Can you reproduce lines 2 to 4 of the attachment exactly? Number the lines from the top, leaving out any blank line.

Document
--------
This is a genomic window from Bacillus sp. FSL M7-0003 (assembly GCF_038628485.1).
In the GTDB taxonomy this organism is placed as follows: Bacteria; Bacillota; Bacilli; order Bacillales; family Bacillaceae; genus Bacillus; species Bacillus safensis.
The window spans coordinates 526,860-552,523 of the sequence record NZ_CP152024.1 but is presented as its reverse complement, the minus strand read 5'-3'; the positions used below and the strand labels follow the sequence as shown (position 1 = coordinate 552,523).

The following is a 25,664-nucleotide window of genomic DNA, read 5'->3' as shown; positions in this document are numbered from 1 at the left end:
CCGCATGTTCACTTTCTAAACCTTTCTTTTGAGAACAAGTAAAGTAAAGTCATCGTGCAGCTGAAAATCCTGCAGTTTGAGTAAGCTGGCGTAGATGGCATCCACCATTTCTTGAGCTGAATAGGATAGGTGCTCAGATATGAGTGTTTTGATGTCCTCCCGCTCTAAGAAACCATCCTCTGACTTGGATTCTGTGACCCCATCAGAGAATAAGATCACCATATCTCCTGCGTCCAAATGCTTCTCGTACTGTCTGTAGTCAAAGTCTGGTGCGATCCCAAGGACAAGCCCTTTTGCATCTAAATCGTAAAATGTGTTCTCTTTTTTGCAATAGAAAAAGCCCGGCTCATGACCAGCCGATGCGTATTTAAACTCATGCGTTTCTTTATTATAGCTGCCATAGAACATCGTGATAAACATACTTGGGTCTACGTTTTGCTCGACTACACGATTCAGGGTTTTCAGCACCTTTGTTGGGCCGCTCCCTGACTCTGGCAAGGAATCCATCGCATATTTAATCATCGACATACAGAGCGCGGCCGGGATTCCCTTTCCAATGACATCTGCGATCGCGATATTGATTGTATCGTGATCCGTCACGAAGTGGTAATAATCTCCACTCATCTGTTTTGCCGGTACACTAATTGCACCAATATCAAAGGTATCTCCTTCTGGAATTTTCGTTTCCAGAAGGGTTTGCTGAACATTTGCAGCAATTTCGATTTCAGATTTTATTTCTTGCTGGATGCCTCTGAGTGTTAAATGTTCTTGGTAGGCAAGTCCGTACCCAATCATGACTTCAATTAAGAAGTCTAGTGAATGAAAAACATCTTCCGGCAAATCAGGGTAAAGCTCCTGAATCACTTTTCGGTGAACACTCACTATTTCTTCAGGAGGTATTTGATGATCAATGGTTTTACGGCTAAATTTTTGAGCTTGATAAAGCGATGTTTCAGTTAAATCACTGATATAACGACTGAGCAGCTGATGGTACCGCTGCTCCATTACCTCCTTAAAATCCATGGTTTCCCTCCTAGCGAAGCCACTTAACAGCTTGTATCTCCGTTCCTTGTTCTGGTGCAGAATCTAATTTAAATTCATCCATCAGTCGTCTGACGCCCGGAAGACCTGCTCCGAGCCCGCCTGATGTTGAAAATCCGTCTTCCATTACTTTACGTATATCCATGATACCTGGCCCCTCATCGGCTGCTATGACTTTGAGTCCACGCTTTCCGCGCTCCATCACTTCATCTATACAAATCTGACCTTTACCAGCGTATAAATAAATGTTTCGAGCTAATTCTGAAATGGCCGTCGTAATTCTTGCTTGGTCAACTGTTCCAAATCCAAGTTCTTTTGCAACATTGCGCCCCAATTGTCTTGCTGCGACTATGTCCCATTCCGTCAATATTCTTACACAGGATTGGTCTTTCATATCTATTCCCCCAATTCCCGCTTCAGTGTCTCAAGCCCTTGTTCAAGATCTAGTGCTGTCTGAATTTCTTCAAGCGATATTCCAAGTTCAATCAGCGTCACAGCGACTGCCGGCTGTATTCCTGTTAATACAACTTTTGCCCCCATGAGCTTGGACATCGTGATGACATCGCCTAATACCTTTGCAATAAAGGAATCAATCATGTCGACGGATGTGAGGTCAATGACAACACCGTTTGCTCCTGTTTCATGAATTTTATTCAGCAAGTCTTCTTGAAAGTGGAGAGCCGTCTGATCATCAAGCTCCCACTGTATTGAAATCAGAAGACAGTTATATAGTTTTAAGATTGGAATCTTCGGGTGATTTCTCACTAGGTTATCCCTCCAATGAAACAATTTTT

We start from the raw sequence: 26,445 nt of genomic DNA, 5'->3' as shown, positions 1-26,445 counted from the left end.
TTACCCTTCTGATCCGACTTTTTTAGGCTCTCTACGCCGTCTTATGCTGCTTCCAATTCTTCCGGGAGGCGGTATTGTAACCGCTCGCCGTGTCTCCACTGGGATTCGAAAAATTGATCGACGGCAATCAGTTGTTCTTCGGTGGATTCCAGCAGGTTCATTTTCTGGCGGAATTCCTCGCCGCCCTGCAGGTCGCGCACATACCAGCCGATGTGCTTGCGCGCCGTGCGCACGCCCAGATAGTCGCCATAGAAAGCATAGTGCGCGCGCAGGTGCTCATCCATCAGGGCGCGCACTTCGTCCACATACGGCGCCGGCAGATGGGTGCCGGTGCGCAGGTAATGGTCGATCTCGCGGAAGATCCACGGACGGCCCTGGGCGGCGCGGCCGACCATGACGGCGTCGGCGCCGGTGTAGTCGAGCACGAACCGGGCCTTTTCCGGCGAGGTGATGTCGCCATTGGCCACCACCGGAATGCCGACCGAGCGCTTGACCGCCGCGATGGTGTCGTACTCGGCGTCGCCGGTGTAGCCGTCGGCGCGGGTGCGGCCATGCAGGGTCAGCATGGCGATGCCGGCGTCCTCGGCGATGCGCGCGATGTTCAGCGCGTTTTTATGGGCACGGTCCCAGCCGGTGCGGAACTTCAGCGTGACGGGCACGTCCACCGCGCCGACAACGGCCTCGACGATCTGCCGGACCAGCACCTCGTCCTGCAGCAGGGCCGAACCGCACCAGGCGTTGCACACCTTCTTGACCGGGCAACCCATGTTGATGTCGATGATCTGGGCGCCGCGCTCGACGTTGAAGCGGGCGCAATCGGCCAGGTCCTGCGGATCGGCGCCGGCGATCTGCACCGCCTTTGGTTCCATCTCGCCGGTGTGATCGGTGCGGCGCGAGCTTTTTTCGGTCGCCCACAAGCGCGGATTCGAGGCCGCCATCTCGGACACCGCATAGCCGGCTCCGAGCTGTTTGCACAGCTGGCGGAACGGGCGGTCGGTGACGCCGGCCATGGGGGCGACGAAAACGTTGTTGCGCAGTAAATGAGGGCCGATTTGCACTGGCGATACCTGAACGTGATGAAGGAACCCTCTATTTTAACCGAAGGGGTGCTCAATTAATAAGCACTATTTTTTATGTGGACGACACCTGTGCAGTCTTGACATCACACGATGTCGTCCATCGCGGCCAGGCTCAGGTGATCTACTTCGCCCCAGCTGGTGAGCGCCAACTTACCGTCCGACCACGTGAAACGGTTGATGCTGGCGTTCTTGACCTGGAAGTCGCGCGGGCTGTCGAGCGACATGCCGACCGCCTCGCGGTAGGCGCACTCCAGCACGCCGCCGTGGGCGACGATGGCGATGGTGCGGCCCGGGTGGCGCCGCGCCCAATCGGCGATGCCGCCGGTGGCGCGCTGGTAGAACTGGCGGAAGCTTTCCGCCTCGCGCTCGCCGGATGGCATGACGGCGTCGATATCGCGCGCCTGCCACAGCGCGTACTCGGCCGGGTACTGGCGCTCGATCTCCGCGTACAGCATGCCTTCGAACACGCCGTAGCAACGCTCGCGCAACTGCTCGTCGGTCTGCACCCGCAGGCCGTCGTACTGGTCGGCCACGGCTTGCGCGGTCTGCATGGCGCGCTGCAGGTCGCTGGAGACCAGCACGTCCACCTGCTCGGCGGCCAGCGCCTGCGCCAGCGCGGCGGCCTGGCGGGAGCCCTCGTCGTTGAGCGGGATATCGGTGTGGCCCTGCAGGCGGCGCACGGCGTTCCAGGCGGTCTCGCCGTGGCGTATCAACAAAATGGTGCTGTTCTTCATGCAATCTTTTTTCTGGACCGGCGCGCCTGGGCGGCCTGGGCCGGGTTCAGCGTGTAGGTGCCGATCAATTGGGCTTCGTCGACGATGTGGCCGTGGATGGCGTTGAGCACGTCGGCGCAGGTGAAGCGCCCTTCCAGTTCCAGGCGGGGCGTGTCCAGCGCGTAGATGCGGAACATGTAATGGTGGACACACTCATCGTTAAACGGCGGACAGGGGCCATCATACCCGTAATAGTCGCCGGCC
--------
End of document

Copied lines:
In the GTDB taxonomy this organism is placed as follows: Bacteria; Bacillota; Bacilli; order Bacillales; family Bacillaceae; genus Bacillus; species Bacillus safensis.
The window spans coordinates 526,860-552,523 of the sequence record NZ_CP152024.1 but is presented as its reverse complement, the minus strand read 5'-3'; the positions used below and the strand labels follow the sequence as shown (position 1 = coordinate 552,523).

The following is a 25,664-nucleotide window of genomic DNA, read 5'->3' as shown; positions in this document are numbered from 1 at the left end: